Lettering

Here are a selection of lettering style’s (fonts) more commonly used when inscribing memorials, when choosing a colour to go with your choice of material it is worth bearing in mind that light colours do not stand out on light materials, and of course the same applies for the dark colours on dark materials, in essence you require a good contrast.

Zapf Chancery

Cut into the stone and painted or gilded as required.

Helvetica

Cut into the stone and painted or gilded as required.

Old English

Cut into the stone and painted or gilded as required.

Caxton

Cut into the stone and painted or gilded as required.

Klang

This font is used for hand cut only, which gives you the more traditional V cut shape.

Goudy Heavy Everlasting

“Everlasting” the background area to the letters is removed leaving the letters raised within a panel, they are virtually maintenance free.

Goudy

Cut into the stone and painted or gilded as required.

Plainly shows that gilding on light coloured stone does not give the contrast required.

 

 

Optima

Cut into the stone and painted or gilded as required.

Plainly shows that gilding on light coloured stone does not give the contrast required.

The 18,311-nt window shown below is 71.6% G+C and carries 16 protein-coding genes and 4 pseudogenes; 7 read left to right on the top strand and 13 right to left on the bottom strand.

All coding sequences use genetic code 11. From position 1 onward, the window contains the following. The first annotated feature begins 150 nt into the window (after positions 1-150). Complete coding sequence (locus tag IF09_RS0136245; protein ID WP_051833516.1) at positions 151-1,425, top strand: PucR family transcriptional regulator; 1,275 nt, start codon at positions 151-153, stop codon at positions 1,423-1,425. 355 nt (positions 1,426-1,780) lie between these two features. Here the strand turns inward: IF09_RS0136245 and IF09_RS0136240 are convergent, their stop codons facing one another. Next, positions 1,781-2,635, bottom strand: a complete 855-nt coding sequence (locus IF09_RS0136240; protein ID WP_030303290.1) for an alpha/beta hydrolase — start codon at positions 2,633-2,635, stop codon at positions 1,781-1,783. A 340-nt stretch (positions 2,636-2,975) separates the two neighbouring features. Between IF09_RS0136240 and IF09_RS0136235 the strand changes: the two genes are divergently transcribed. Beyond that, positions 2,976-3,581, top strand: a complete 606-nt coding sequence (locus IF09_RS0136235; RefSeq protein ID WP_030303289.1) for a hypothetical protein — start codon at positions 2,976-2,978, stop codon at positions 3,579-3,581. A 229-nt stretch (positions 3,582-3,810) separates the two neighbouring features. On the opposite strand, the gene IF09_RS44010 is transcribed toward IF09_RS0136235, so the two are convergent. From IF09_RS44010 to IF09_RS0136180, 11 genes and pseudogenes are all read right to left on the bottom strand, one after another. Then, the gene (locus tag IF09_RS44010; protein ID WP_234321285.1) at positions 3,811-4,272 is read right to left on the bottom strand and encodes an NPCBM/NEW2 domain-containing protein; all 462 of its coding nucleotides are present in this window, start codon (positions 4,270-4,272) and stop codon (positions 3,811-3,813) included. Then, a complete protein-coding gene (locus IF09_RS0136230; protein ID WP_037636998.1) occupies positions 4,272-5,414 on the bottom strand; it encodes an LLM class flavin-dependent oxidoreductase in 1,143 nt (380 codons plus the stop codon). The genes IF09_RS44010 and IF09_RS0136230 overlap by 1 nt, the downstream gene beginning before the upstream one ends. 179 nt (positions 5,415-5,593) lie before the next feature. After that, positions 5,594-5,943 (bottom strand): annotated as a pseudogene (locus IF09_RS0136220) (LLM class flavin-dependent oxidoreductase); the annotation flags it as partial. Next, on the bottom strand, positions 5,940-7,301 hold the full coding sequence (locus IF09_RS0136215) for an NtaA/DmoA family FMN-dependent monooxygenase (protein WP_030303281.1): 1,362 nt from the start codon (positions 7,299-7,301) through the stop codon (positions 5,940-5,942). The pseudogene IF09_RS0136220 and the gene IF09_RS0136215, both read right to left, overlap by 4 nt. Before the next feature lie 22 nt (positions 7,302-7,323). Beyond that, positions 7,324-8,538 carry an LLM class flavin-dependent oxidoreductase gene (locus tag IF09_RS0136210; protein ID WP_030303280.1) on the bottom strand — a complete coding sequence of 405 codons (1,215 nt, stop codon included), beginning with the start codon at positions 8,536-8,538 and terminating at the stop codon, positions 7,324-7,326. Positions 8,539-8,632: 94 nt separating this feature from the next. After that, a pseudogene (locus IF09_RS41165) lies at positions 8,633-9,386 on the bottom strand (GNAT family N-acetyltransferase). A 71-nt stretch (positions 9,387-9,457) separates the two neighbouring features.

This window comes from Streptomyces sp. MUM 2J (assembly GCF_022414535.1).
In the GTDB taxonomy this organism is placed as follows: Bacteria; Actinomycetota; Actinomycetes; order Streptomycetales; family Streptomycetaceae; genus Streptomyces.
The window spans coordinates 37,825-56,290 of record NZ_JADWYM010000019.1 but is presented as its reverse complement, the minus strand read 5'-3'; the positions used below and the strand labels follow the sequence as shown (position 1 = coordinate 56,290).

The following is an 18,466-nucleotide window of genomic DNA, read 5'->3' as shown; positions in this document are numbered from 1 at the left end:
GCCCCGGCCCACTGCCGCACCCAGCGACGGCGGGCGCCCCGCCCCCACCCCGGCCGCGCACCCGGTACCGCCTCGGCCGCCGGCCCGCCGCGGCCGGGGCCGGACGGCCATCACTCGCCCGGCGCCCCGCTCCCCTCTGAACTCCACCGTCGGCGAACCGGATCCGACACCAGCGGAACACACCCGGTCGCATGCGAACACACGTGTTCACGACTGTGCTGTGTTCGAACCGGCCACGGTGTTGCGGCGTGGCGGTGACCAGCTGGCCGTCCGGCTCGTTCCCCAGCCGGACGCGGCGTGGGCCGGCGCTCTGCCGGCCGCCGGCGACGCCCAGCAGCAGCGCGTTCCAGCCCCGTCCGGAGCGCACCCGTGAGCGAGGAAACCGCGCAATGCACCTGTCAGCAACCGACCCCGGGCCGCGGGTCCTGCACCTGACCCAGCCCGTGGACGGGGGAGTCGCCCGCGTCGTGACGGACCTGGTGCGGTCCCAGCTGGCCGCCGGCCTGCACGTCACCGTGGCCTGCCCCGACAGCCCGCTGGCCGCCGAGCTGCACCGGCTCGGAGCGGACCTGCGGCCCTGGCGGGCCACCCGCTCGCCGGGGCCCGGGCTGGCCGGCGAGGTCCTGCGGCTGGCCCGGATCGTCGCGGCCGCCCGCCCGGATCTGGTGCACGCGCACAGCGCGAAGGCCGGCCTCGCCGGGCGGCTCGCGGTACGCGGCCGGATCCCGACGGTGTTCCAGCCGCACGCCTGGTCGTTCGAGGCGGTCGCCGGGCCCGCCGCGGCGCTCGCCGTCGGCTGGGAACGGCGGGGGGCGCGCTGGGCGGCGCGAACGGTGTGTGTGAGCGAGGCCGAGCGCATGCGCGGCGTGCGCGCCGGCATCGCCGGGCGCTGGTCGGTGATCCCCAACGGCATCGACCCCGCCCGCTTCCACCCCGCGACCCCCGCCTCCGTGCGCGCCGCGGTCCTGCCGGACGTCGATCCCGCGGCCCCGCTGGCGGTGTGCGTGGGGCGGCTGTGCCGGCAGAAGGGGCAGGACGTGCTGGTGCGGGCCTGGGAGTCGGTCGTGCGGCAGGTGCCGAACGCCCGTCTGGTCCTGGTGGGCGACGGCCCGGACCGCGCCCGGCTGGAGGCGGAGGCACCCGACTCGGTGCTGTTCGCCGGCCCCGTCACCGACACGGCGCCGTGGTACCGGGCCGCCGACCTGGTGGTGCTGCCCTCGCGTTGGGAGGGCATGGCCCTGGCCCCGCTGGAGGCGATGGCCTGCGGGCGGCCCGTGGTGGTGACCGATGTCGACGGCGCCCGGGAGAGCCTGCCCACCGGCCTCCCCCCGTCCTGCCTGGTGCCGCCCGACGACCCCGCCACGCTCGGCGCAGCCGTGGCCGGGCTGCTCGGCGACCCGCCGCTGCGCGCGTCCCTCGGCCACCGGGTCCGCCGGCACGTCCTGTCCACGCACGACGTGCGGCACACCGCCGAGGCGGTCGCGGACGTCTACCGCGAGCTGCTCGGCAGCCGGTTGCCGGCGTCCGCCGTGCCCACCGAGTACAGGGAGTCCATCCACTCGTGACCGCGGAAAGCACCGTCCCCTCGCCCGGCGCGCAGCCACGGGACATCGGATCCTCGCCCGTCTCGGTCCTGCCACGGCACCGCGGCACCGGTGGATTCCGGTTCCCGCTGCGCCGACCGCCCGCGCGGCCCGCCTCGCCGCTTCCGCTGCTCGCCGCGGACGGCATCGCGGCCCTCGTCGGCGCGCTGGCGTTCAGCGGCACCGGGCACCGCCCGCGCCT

Raised Lead

Raised lead, theses letters stand proud on the surface of the stone, this method is most commonly used on granite and very hard stones.

They are not stuck on.  Firstly holes are drilled into the stone behind the letters, the lead is then beaten on to the stone  and as it is soft, a proportion of it is pushed into the drill holes, this in turn acts as an anchor to hold the letters in place, the remaining surface lead is then trimmed to shape as required.

Incimar

Drill and lead, the method is similar to above, save that the letter is cut into the stone first, then the letters are drilled into, the lead is beaten into the letters, the excess is removed to leave a flush finish to the stones surface.

Very commonly used on marble and limestone of a consistent structure, softer stones are usually composite filled (cement) to alleviate damage that would be caused by beating the lead into it. This method is not suitable for granite.